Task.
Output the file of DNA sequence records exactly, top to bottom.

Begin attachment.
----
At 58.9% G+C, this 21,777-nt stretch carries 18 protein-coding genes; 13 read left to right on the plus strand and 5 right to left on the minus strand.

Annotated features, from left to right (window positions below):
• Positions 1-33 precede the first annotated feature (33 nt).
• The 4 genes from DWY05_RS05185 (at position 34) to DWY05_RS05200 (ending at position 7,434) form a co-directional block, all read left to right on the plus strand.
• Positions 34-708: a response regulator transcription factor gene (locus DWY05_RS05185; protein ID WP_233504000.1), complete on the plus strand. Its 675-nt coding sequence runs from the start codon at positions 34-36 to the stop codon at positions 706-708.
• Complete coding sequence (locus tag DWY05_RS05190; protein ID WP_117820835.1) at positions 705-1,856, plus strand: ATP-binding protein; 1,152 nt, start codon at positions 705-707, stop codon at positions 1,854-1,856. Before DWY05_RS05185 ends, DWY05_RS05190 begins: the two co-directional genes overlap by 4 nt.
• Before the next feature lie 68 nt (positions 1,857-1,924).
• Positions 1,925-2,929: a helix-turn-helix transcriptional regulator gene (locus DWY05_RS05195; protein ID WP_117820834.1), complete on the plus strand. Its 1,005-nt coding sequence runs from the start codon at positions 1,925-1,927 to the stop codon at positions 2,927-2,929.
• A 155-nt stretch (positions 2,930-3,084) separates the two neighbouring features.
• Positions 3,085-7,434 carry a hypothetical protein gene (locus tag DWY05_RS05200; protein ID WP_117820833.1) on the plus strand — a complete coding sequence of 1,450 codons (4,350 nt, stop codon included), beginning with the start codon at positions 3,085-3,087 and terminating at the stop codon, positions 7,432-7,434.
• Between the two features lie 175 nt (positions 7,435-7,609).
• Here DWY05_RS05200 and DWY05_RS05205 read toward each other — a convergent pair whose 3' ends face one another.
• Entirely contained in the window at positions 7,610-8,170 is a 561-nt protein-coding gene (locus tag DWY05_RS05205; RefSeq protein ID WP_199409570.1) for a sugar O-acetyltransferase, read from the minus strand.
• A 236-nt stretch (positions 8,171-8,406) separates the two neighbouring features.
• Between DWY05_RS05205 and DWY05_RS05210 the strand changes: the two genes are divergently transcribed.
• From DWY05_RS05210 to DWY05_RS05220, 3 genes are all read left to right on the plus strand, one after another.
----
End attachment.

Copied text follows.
At 58.9% G+C, this 21,777-nt stretch carries 18 protein-coding genes; 13 read left to right on the plus strand and 5 right to left on the minus strand.

Annotated features, from left to right (window positions below):
• Positions 1-33 precede the first annotated feature (33 nt).
• The 4 genes from DWY05_RS05185 (at position 34) to DWY05_RS05200 (ending at position 7,434) form a co-directional block, all read left to right on the plus strand.
• Positions 34-708: a response regulator transcription factor gene (locus DWY05_RS05185; protein ID WP_233504000.1), complete on the plus strand. Its 675-nt coding sequence runs from the start codon at positions 34-36 to the stop codon at positions 706-708.
• Complete coding sequence (locus tag DWY05_RS05190; protein ID WP_117820835.1) at positions 705-1,856, plus strand: ATP-binding protein; 1,152 nt, start codon at positions 705-707, stop codon at positions 1,854-1,856. Before DWY05_RS05185 ends, DWY05_RS05190 begins: the two co-directional genes overlap by 4 nt.
• Before the next feature lie 68 nt (positions 1,857-1,924).
• Positions 1,925-2,929: a helix-turn-helix transcriptional regulator gene (locus DWY05_RS05195; protein ID WP_117820834.1), complete on the plus strand. Its 1,005-nt coding sequence runs from the start codon at positions 1,925-1,927 to the stop codon at positions 2,927-2,929.
• A 155-nt stretch (positions 2,930-3,084) separates the two neighbouring features.
• Positions 3,085-7,434 carry a hypothetical protein gene (locus tag DWY05_RS05200; protein ID WP_117820833.1) on the plus strand — a complete coding sequence of 1,450 codons (4,350 nt, stop codon included), beginning with the start codon at positions 3,085-3,087 and terminating at the stop codon, positions 7,432-7,434.
• Between the two features lie 175 nt (positions 7,435-7,609).
• Here DWY05_RS05200 and DWY05_RS05205 read toward each other — a convergent pair whose 3' ends face one another.
• Entirely contained in the window at positions 7,610-8,170 is a 561-nt protein-coding gene (locus tag DWY05_RS05205; RefSeq protein ID WP_199409570.1) for a sugar O-acetyltransferase, read from the minus strand.
• A 236-nt stretch (positions 8,171-8,406) separates the two neighbouring features.
• Between DWY05_RS05205 and DWY05_RS05210 the strand changes: the two genes are divergently transcribed.
• From DWY05_RS05210 to DWY05_RS05220, 3 genes are all read left to right on the plus strand, one after another.